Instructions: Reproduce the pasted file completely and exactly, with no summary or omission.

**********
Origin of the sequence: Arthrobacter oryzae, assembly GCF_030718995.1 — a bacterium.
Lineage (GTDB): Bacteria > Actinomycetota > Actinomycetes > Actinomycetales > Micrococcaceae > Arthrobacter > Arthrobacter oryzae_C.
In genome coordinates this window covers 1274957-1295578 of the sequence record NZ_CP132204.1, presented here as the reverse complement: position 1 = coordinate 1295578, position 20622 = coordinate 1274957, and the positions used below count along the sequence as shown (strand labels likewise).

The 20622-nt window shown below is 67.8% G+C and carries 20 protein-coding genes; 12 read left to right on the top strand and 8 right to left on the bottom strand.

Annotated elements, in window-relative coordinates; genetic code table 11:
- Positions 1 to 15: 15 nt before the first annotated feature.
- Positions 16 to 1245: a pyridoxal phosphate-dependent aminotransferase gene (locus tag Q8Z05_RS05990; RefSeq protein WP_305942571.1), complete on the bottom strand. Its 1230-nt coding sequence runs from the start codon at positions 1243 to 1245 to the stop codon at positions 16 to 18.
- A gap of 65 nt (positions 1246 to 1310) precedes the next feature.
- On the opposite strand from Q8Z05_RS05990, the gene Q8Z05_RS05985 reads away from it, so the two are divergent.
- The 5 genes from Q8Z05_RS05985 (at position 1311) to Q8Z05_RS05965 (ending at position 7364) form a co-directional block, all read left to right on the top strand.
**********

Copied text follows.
Origin of the sequence: Arthrobacter oryzae, assembly GCF_030718995.1 — a bacterium.
Lineage (GTDB): Bacteria > Actinomycetota > Actinomycetes > Actinomycetales > Micrococcaceae > Arthrobacter > Arthrobacter oryzae_C.
In genome coordinates this window covers 1274957-1295578 of the sequence record NZ_CP132204.1, presented here as the reverse complement: position 1 = coordinate 1295578, position 20622 = coordinate 1274957, and the positions used below count along the sequence as shown (strand labels likewise).

The 20622-nt window shown below is 67.8% G+C and carries 20 protein-coding genes; 12 read left to right on the top strand and 8 right to left on the bottom strand.

Annotated elements, in window-relative coordinates; genetic code table 11:
- Positions 1 to 15: 15 nt before the first annotated feature.
- Positions 16 to 1245: a pyridoxal phosphate-dependent aminotransferase gene (locus tag Q8Z05_RS05990; RefSeq protein WP_305942571.1), complete on the bottom strand. Its 1230-nt coding sequence runs from the start codon at positions 1243 to 1245 to the stop codon at positions 16 to 18.
- A gap of 65 nt (positions 1246 to 1310) precedes the next feature.
- On the opposite strand from Q8Z05_RS05990, the gene Q8Z05_RS05985 reads away from it, so the two are divergent.
- The 5 genes from Q8Z05_RS05985 (at position 1311) to Q8Z05_RS05965 (ending at position 7364) form a co-directional block, all read left to right on the top strand.